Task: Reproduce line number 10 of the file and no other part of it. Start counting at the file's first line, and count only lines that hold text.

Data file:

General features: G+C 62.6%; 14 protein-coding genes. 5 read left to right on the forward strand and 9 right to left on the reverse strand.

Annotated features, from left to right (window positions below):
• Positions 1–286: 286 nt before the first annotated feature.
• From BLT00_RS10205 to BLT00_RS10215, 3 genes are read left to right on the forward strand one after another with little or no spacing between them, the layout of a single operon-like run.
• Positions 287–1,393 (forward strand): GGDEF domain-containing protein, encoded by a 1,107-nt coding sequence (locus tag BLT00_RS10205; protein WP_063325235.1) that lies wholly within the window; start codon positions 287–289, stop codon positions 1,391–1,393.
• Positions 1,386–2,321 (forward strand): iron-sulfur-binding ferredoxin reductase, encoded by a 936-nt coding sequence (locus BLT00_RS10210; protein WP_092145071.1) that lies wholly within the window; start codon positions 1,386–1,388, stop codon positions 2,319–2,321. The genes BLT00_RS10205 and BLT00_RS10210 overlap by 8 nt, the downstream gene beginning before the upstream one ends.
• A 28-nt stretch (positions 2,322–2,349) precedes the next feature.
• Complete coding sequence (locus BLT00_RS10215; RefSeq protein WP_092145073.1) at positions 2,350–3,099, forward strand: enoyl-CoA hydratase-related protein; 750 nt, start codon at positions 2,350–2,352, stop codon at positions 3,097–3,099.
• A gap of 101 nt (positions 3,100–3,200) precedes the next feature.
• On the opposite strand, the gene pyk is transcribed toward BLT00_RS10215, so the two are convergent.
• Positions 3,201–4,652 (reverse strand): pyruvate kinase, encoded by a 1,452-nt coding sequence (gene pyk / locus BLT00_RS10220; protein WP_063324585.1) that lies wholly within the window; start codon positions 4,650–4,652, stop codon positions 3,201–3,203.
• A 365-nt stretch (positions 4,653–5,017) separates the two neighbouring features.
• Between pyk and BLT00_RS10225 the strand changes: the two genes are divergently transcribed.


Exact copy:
• On the opposite strand, the gene pyk is transcribed toward BLT00_RS10215, so the two are convergent.